Home Video Hovel: The Lost World, by David Bax
As adventure movies go, Harry O. Hoyt’s famous 1925 The Lost World starts off hitting all the right notes. An explorer’s journal has survived after a South American expedition—the explorer has not—and it purports the discovery of dinosaurs and other prehistoric beings still alive on an untouched plateau. Most in the scientific community are skeptical but a crackpot professor (Wallace Beery) and a young man (Lewis Stone) eager to prove himself to his paramour decide to make the trip and see for themselves.
In these early scenes, Hoyt builds tension and establishes characters with a remarkable economy and sophistication. Once the explorers arrive at their destination, though, he allows the spectacle to take over to the movie’s detriment. Though the result is impressive from an early special effects standpoint, it becomes less and less emotionally engaging as it goes on. Not helping matters is an overreliance on intertitles, a trap into which silent films can fall that usually marks an awkward, lumbering descent to their own doom.
Furthering the restless discomfort of The Lost World’s latter half is the inclusion of white actors in blackface as the party’s guides. Maybe, on an intellectual level, one can make excuses for the attitudes of the time but, in practice, all the rationalizations in the world don’t make it any easier to sit through. And then here come those intertitles again, relaying the guides’ dialogue in mocking, insulting pidgin English.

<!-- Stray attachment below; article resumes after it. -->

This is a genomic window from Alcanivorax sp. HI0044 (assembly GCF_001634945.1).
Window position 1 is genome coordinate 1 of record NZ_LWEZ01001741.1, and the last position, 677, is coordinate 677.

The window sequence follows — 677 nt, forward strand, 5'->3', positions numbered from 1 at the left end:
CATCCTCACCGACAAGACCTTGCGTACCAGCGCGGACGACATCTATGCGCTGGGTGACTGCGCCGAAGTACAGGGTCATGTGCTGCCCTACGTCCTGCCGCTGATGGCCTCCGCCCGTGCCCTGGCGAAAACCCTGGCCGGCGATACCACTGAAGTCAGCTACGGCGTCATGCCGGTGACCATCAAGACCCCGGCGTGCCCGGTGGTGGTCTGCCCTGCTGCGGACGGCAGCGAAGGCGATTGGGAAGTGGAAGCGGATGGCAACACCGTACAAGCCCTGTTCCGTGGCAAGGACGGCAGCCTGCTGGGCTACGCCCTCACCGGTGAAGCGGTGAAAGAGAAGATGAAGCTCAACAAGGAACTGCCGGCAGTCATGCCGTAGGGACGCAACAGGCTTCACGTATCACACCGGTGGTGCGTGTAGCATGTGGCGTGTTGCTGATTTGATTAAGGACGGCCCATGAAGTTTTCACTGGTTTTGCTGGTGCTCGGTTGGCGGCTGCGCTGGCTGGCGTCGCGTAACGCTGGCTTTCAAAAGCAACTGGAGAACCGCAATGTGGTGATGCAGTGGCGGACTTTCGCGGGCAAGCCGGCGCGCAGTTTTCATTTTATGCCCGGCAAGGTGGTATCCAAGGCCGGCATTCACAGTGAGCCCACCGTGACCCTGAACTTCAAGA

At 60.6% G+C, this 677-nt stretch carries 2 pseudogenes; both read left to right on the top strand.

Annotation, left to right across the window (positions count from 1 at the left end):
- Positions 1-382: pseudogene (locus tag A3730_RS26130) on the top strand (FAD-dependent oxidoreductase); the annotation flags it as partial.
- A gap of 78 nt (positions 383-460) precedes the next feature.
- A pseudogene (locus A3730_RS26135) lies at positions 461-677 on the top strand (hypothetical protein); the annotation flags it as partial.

But, hey, why am I going on about all of this? Chances are, if you’ve decided to purchase and watch the Flicker Alley Blu-ray of The Lost World, it’s because you wanna see that sweet, sweet stop motion dinosaur action. On that note, I’m happy to say, the movie does not disappoint. Even before we get to the primeval beasts, in fact, Hoyt has already presented us with what’s practically a nature documentary. From crocodiles to sloths to everything else you’d hope to find in South America, the parade of real animal footage kicks off as soon as the party sets out. Once they reach the plateau, Hoyt kicks it up a notch with meticulously staged stop motion battles between t-rexes, triceratops, brontosauruses and more. Is it worth it for the racism and boredom of the other stuff? Probably not. But, as an artifact of early fantasy cinema, it’s noteworthy enough to be a collectible.
Flicker Alley’s Blu-ray comes from a 2K 2016 restoration that sourced more than ten separate elements to create the most complete reconstruction yet of The Lost World. Due to the varied sources, there is some inconsistency throughout in terms of density, dirt, etc. But the overall result, including the tinting and the direct coloring of torch flames, is outstanding.
Special features include an audio commentary by film historian Nicolas Ciccone, restored outtakes and deleted scenes, two short films that predate The Lost World, an unfinished 1930 feature by King Kong director Willis O’Brien and an essay by Serge Bromberg of Lobster Films.